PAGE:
Improved sanitation increases long-term cognitive test scores

Journal Article (Journal Article)

Poor sanitation has large negative impacts on environmental quality, health, and well-being. Sanitation infrastructure is particularly lacking in India, where in 2011, 66% of households did not own a toilet. Inadequate sanitation is a large contributor to diarrheal-related diseases, which cause 300,000 deaths in Indian children each year. We exploit an experimental sanitation campaign in rural Odisha, India to examine the relationship between sanitation improvements in early childhood and long-term cognitive development. We build on literature linking child health improvements to cognitive development and labor market outcomes and show that improvements in sanitation coverage can have large human capital returns. Using treatment assignment as an instrument for village latrine coverage, we find that children who belonged to a village with higher latrine coverage scored significantly higher on a cognitive test measuring analytic ability ten years later. We find that this effect is much stronger among girls than boys.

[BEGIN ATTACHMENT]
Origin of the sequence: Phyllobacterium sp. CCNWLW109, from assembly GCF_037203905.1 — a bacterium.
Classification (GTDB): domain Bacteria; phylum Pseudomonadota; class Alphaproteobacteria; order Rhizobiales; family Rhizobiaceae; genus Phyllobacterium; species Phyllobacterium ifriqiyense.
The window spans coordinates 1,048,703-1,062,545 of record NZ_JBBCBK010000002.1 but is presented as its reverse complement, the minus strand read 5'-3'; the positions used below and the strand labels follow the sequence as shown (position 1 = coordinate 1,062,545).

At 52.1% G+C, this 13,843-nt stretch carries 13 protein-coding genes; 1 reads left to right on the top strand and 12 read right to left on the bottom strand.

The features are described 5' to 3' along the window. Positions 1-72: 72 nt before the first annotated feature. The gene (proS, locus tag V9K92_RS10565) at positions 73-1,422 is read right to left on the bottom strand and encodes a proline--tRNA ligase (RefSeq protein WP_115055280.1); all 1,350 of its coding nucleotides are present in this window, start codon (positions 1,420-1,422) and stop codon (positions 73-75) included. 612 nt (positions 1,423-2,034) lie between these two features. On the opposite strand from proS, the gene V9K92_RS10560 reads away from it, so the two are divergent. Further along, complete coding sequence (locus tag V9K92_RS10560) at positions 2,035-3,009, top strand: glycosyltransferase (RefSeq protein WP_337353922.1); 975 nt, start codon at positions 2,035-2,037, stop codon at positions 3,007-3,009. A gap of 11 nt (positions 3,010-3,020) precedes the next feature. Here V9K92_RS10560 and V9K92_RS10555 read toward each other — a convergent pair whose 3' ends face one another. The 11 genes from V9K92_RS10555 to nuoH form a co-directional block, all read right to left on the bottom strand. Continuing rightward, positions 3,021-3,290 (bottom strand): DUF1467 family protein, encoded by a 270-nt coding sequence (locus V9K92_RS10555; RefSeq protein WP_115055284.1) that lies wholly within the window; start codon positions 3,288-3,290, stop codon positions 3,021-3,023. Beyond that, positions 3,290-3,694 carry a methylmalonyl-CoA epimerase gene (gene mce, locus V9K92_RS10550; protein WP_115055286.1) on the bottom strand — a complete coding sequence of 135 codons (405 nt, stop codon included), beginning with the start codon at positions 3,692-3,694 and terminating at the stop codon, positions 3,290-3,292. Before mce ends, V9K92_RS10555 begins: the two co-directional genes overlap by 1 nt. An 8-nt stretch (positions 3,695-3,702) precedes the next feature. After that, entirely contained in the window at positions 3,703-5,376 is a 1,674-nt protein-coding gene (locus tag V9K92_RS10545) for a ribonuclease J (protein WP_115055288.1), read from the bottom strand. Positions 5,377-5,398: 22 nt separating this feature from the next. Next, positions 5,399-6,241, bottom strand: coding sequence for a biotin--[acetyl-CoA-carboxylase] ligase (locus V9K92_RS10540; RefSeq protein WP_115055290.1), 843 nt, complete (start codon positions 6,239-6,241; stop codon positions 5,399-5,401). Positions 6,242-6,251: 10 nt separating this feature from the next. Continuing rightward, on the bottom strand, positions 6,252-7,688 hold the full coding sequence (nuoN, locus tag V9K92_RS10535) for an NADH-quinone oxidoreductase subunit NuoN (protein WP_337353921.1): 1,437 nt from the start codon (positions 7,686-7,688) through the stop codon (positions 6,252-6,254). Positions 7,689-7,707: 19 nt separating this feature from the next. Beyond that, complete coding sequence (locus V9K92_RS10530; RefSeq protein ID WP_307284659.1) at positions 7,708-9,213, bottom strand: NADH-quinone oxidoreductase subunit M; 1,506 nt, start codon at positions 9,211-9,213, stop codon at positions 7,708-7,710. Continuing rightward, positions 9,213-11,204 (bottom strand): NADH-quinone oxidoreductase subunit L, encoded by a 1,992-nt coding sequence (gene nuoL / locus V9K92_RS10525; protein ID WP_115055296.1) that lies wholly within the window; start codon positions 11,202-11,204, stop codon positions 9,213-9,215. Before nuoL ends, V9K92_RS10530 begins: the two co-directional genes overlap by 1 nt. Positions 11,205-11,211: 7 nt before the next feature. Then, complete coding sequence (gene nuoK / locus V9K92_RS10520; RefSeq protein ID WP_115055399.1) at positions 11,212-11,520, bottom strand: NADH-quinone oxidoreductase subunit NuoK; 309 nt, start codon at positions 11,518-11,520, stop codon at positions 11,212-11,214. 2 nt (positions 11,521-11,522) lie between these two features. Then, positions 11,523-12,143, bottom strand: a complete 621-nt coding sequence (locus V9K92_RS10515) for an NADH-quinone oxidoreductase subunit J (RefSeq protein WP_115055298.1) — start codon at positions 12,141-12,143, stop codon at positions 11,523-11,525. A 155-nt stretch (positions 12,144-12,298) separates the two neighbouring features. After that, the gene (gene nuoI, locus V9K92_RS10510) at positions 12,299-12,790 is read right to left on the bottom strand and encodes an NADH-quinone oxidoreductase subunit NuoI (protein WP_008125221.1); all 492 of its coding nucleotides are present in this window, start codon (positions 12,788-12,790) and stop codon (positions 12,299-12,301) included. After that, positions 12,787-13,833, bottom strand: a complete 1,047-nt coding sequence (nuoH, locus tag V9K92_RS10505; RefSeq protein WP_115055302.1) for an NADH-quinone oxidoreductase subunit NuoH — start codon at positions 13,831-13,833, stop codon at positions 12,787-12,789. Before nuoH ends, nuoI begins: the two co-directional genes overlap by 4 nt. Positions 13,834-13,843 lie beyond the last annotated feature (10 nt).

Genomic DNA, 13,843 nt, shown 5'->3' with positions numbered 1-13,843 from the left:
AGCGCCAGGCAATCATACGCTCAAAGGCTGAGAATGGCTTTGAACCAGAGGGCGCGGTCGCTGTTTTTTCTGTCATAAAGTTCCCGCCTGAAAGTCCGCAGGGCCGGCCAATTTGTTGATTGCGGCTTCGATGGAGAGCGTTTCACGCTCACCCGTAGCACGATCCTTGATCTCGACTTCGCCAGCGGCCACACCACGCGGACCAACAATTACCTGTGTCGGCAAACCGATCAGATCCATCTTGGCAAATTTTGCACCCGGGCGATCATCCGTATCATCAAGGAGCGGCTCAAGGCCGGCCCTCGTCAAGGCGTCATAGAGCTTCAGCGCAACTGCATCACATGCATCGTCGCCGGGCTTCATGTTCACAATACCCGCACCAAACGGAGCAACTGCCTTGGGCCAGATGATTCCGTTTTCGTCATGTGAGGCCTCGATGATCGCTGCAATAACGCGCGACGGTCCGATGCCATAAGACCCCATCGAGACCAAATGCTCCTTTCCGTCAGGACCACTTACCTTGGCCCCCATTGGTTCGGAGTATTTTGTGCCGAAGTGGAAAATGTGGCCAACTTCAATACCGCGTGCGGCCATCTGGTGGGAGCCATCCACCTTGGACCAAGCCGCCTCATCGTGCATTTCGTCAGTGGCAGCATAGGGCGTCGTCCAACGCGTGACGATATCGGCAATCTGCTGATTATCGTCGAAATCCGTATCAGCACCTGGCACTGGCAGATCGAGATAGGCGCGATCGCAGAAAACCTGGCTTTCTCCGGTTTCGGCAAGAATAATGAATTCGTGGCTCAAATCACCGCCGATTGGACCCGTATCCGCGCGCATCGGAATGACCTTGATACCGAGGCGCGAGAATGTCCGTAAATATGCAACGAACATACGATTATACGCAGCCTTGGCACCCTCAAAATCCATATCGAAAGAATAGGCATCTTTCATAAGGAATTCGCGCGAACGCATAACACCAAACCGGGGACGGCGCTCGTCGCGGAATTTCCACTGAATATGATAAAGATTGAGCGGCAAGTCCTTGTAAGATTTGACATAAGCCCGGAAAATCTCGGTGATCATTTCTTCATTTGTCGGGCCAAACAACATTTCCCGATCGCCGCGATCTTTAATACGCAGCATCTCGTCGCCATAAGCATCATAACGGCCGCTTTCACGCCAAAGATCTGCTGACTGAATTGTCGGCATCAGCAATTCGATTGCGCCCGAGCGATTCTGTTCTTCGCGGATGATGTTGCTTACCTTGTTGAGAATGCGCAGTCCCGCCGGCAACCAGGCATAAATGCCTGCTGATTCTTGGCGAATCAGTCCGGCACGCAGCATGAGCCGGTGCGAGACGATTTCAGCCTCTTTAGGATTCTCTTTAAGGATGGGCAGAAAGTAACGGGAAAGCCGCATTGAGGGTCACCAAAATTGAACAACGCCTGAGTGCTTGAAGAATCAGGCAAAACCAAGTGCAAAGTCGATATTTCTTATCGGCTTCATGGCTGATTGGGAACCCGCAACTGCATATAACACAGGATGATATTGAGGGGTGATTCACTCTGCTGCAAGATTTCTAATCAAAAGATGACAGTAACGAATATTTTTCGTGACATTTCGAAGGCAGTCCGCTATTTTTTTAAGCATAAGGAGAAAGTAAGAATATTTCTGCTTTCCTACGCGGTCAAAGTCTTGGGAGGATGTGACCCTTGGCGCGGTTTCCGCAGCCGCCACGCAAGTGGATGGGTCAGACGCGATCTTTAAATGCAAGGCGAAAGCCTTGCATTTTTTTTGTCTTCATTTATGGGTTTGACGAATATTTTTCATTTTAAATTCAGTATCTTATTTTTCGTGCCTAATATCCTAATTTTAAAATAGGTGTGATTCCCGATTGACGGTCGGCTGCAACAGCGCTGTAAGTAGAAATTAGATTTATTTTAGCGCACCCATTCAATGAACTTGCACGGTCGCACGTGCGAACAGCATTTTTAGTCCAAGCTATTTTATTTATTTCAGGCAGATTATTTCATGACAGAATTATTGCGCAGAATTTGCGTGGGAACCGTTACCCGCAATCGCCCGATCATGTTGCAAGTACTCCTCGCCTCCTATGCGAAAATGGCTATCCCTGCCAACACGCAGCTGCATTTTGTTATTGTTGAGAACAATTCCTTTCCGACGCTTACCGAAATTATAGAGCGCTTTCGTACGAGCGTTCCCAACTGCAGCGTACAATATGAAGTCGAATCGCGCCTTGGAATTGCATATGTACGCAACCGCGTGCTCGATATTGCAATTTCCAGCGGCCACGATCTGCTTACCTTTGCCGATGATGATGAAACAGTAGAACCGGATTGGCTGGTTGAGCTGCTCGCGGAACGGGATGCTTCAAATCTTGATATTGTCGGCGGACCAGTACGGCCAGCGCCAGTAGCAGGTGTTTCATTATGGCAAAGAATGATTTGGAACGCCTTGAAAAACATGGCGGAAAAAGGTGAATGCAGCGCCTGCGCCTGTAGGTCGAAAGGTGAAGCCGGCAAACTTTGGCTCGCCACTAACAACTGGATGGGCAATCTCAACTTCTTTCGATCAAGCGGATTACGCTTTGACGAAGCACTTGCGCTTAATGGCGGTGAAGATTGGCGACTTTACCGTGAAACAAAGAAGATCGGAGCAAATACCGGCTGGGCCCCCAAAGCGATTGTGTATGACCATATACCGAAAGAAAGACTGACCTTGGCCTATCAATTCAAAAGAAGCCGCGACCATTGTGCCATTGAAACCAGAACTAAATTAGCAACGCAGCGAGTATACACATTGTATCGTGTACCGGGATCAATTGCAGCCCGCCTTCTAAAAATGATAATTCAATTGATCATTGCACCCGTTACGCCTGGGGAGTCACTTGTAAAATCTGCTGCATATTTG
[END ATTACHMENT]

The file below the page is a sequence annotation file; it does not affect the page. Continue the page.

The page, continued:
Full Text

Duke Authors

Cited Authors

  • Orgill-Meyer, J; Pattanayak, SK

Published Date

  • August 1, 2020

Published In

Volume / Issue

  • 132 /

Electronic International Standard Serial Number (EISSN)

  • 1873-5991

International Standard Serial Number (ISSN)

  • 0305-750X

Digital Object Identifier (DOI)

  • 10.1016/j.worlddev.2020.104975

Citation Source

  • Scopus